A 1648 "smiley face"

Christopher Philippo toff at MAC.COM
Wed Apr 16 04:20:29 UTC 2014

On Apr 15, 2014, at 11:30 PM, Douglas G. Wilson <douglas at NB.NET> wrote:
> It seems the "P" is for "per". It seems the other is "lb" with a
> horizontal bar superimposed, for "pound". These are shown on p. 3002 of
> my copy of the old big Merriam-Webster dictionary (MW2).

I think per-haps you’re right.

“The 1892 edition of the Practical Printing of John Southward showed a series of non-alphabetic characters in its example of an ‘improved’ upper case which had not been in a normal case earlier in the century. […] types for the calligraphic ‘per’ and for lb (the pound weight). These were all needed for use in commercial jobs like the printing of catalogues of goods for sale. […] The lb character with its cross stroke became obsolete, but it is worth noting that it was used throughout the 29 volumes of the 1911 edition of the Encyclopaedia Britannica, set on the Monotype machine. […] The ‘per’ symbol (which was admittedly a rather elaborate design) failed to get onto the normal typewriter keyboard and has faded from memory."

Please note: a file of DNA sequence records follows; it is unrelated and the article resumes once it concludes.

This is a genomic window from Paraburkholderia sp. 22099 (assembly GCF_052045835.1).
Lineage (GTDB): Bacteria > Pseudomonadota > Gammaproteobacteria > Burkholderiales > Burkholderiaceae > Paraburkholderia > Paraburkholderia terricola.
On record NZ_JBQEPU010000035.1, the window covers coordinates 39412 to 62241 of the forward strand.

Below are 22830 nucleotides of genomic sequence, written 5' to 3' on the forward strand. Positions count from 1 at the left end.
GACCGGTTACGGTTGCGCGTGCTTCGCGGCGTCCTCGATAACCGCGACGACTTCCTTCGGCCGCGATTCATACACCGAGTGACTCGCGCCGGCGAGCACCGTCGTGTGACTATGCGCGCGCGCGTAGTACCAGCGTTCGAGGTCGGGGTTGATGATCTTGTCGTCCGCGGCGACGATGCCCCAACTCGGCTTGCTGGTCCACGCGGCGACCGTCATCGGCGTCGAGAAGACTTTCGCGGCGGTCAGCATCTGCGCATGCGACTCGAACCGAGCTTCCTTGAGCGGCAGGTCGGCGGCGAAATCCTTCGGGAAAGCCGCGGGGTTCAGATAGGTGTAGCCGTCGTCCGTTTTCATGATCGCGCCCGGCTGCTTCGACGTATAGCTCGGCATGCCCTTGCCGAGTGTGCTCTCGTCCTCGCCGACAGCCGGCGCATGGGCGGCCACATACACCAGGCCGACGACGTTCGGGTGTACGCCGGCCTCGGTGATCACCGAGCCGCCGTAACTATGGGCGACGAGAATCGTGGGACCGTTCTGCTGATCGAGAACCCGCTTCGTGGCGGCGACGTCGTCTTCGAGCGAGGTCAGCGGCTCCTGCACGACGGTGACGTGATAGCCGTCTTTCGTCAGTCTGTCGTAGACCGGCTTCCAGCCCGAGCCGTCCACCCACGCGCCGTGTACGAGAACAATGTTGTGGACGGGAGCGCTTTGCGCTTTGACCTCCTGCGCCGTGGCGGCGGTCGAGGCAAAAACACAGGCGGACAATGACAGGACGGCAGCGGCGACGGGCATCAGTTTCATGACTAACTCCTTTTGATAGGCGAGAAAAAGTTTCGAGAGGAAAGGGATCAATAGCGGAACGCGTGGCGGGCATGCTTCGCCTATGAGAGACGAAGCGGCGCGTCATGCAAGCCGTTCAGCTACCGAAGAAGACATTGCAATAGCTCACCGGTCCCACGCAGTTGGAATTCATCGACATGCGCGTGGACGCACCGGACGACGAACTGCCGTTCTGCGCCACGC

Per sign U+214C and pound avoirdupois sign U+2114

Many thanks!  Everyone else I’d asked was stumped.

Chris Philippo

The American Dialect Society - http://www.americandialect.org

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